1)  Stop counting other people's money.  Mind your business and hit the goals you want.  If this gets you mad, I can't wait to hear how you feel about people who win the Mega Millions.
2)  He may be a degenerate but he made the trades and put his money on the line.  Would you have done that?  If not, then who cares?  High risk high reward if he cluelessly gambled.... because that's what he did... gamble.

2)  Easy come, easy go.  Looks like he's well on his way to being right back where he was.

  • VP in IB - Gen
Oct 29, 2021 - 1:39pm

With the Mega Millions, everyone knows it's pure luck, especially the winners themselves (hopefully). 

My cousin now thinks he's the Warren Buffett of our generation. Some of my extended family  (aunts/uncles and cousins) are contemplating giving him money (potentially a lot of it) to "invest" in crypto. The media only talks about the meteoric rise of certain crypto, in particular BTC. 

My extended family is as average as they come. I hope they don't lose their shirts, because they had to actually earn that money. 

If I try to stop them, which isn't my place anyway, I'll come off as envious. And if crypto goes even higher, than I'll be the piñata.

Oct 29, 2021 - 2:09pm

If that's your actual concern, then that's very fair.  But that wasn't what you said originally at all.

So what are you going to do now?  Understand that you have 2 choices: 
1)  Stay completely quiet

OR

2)  Make sure you explain to your family that there are some crypto currencies (BTC, ETH) that are much more likely to exist in the short, medium, and long term... and there are some that could go to zero tomorrow, and the latter truly are like buying lottery tickets so don't be surprised if you lose it all.  And to be clear, you will piss off your cousin by doing this.  But if he's a degenerate then it shouldn't matter anyway.  Bottom line your family should be well informed and not mislead by greed.

Oct 29, 2021 - 2:39pm

Outcome oriented thinking is exactly bad for this reason. You have to decide who's decisions had the better expected value, not outcome (sometimes that might be hard to judge because it's sometimes hard to draw the line between making a bad decision that turned out well or an actually good decisions, but it seems simple here).
He is like a gambler. In some ways life is like a poker table, where the local gambling addict might have a great run and if he cashes out at the right time, he might even be well off. But that doesn't mean he did anything right, he just got lucky and his expected value is horrible. You likely made good decisions over the long run, with good expected value. So don't second guess them, since you can never determine your outcomes with certainty and you have to accept some randomness in your life.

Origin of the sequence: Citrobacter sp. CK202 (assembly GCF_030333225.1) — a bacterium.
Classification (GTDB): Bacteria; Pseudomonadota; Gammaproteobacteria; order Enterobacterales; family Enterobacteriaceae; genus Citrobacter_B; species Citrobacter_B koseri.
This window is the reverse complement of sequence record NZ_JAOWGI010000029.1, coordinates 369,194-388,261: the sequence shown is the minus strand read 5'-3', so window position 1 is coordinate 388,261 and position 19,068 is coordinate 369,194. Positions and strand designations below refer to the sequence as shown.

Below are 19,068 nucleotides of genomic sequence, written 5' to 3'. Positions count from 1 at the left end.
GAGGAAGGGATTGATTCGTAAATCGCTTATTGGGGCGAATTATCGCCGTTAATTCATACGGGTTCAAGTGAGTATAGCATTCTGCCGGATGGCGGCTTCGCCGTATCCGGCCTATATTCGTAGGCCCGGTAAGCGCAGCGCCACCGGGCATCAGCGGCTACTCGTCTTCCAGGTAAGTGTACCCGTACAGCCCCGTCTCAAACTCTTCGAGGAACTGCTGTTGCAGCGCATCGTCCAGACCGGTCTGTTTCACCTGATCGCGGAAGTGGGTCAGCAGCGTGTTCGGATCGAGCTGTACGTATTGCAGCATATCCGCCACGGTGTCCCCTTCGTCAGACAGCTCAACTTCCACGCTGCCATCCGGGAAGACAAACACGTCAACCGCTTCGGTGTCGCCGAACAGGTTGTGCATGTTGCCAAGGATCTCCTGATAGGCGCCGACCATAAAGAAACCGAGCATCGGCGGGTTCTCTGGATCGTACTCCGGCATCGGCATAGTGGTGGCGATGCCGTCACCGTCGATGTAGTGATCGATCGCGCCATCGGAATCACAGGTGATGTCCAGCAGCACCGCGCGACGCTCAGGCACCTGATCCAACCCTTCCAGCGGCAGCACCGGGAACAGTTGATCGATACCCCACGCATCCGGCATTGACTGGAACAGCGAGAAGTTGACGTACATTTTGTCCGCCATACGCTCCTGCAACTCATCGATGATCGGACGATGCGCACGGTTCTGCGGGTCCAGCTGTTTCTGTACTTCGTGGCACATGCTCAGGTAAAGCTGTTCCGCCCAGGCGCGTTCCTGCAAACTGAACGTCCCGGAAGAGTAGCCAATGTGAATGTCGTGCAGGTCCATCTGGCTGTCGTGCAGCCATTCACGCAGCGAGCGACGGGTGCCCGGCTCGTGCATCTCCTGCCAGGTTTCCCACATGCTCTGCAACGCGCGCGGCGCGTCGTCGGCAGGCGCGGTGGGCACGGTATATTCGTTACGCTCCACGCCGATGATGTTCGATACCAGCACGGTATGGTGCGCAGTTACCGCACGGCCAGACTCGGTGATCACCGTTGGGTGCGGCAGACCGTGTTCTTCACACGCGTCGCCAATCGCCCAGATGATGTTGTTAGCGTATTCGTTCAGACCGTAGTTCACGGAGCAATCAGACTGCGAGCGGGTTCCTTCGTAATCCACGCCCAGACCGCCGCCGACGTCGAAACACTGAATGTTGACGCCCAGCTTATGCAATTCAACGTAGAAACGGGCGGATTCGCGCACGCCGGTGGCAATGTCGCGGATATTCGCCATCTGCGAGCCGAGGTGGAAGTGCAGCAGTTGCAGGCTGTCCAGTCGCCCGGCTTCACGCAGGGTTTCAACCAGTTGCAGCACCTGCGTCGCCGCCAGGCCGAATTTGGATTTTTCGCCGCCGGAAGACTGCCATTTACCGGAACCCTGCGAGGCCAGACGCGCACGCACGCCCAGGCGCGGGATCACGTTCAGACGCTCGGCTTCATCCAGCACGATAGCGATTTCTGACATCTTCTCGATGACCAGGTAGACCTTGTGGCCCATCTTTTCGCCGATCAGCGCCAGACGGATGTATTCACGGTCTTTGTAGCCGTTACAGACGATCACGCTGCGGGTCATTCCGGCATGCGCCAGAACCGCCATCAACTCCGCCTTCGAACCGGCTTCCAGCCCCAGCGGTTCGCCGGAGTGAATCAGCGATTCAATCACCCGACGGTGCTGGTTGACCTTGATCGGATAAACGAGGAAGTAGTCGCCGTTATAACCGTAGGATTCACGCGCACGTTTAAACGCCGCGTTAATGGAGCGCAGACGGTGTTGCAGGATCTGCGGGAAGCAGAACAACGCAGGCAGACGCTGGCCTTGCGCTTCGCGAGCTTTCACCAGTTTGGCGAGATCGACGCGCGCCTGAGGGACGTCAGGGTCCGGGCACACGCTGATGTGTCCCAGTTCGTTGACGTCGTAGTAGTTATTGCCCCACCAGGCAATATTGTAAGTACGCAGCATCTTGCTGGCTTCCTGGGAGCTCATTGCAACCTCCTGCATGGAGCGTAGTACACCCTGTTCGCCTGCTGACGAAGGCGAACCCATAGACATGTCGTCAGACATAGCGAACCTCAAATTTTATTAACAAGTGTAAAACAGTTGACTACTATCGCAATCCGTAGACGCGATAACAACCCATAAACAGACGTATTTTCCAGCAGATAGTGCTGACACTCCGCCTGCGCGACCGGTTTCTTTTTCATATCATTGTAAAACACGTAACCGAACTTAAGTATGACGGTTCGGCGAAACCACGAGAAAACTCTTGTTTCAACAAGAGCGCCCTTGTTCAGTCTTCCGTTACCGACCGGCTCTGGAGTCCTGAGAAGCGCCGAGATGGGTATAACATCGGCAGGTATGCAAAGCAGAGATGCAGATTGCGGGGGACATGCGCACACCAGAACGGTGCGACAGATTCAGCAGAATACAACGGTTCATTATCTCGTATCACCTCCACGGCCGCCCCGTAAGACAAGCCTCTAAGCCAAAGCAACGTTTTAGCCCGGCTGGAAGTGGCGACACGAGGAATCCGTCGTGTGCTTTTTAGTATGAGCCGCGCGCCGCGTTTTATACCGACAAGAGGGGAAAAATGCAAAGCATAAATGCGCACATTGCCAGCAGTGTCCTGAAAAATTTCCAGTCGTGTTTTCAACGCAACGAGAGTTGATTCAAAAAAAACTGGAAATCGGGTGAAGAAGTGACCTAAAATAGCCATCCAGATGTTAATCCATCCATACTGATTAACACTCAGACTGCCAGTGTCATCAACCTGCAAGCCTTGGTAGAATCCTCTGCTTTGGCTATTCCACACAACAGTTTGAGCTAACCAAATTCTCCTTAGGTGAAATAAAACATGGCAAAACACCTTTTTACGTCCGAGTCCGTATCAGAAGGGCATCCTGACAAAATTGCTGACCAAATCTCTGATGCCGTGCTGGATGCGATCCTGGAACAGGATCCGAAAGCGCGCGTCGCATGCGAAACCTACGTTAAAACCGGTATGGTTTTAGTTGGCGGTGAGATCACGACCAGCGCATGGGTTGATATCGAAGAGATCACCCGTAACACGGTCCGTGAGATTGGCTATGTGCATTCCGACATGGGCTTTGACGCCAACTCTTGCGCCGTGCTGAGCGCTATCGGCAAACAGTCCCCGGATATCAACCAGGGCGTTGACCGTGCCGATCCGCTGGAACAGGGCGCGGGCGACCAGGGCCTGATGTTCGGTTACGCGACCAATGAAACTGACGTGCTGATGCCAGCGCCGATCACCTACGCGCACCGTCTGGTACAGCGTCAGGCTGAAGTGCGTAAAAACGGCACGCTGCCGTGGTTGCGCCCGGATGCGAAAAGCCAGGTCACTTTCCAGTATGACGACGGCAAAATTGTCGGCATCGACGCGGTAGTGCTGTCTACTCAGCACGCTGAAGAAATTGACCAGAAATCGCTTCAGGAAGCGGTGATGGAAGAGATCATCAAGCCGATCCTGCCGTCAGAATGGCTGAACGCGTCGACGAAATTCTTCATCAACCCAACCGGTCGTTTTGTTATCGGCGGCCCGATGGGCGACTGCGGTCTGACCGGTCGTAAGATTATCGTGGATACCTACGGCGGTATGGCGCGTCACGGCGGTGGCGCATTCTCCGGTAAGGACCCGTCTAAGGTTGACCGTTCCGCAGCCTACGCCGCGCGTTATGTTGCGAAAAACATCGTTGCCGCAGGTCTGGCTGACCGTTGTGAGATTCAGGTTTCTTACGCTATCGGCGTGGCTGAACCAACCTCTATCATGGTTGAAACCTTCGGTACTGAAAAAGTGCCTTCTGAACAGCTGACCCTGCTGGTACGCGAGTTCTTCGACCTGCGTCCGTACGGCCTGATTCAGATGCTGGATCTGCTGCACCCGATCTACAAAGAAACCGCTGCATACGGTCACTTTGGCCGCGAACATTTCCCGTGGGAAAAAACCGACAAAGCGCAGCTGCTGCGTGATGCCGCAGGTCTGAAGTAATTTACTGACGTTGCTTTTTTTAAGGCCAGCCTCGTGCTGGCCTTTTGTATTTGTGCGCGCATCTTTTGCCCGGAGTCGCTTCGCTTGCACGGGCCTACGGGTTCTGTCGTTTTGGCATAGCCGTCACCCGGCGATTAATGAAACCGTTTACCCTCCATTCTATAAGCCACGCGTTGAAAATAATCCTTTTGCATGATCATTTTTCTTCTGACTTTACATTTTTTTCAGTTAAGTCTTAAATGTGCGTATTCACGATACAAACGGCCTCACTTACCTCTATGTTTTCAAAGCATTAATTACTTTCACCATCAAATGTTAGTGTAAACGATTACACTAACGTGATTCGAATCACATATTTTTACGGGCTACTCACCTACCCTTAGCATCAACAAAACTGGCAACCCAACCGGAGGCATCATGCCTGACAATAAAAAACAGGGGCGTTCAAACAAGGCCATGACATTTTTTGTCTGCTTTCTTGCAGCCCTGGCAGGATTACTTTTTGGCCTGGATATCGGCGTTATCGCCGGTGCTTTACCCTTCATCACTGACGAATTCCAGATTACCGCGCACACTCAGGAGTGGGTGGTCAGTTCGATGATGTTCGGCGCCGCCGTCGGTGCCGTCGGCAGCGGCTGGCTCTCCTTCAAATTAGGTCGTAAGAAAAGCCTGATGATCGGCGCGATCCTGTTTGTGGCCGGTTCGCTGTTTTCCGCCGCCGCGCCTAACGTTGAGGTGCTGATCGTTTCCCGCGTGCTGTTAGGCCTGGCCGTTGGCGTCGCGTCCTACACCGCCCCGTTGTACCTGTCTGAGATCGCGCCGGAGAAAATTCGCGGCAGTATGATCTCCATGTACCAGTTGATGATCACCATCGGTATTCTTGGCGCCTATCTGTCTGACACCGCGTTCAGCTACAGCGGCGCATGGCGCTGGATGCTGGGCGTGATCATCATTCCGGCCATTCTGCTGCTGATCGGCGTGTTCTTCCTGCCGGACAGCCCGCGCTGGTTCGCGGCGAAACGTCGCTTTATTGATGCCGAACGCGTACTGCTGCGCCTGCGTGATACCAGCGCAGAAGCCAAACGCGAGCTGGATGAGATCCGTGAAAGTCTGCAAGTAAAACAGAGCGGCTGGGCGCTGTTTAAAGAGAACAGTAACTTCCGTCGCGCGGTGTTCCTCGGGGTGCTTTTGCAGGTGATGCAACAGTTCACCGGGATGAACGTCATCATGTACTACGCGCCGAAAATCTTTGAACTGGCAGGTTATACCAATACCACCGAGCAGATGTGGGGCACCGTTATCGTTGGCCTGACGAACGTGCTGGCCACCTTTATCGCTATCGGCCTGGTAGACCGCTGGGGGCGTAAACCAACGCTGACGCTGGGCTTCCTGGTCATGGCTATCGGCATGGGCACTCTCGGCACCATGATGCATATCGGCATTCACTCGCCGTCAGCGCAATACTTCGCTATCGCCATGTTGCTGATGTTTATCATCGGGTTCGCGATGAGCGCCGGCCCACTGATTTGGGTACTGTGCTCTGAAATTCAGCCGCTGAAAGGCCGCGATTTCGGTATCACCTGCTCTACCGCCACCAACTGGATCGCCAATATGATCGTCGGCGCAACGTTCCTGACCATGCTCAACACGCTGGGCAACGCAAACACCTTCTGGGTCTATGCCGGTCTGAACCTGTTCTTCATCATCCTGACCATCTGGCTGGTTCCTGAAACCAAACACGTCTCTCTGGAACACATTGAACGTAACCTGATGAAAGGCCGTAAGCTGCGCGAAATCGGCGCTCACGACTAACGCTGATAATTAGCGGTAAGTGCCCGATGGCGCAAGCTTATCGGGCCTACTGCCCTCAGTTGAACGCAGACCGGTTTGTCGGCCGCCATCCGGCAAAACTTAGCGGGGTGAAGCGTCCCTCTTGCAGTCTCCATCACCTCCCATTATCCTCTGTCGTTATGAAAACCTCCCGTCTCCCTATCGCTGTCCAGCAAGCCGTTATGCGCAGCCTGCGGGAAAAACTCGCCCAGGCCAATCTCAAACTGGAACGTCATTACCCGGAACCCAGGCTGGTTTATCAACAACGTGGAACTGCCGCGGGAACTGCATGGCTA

In certain aspects I'm sure even you've benefitted from randomness at times, possibly due to your parents or your birthplace. You worked hard and honestly, according to your description, but many ppl who that still might not have had the same opportunities as you did (different country, lower social class, rural area with little opportunities, medical issues).

In summary, we have to make the most of the expected value of our decisions and should never forget the effect of randomness on us in various stages of life, that we cannot entirely control.

Oct 29, 2021 - 3:34pm

1 - The ivy you went to wasn't good enough, because otherwise you'd be saying WHYP/HSW instead of hiding your Brown or Cornell ass alma mater behind "muh ivi leighue"

2 - Should've went all in on Dogecoin with your ludicrous cash flow as a VP probably raking in around 500k before tax.

3 - Ask him for a matching Tesla tol

Oct 30, 2021 - 4:37am

Maybe this will help with your ego or something, but if I had a choice I'd still rather be in your position that his. Stability and consistency in finances is underrated, your cousin's way of earning does not sound very sustainable. I suggest you look into gratitude towards what you have (your financial stability, your loved ones or whatever) and stop with the comparison. I know it isn't easy since it's human nature to compare, but it's a much healthier mindset to have than what you expressed in the post. Focus more on appreciating what you have around you, stop looking around at who has more, and you'll enjoy life better.

Oct 30, 2021 - 1:55pm

Perhaps you're the degenerate for - following (and being loyal to) a goofy system, - for being a good boy and following the rules, for having pride in a made-up thing: "honors",  for judging people "degenerate cousin", "stoner friends", and for using your obedience as some sort of high value thing: it's not.

Dude, try actually getting to know your cousin rather than judging him.  He's most likely a better person than you.  And you could learn a lot from him - like how to invest properly, and how to be a good person - which clearly you're not.

  • VP in IB - Gen
Oct 30, 2021 - 3:36pm

Hopefully you can see the irony in critizing me for being judgy. You're literally hating on me for my accomplishments while giving my cousin a free ride for being a degenerate. Maybe you can relate to his lifestyle. 

I'll let him know you'd like to invest in his "crypto fund", I'm sure you guys will be the next "Kings of Capital".

Oct 31, 2021 - 3:25pm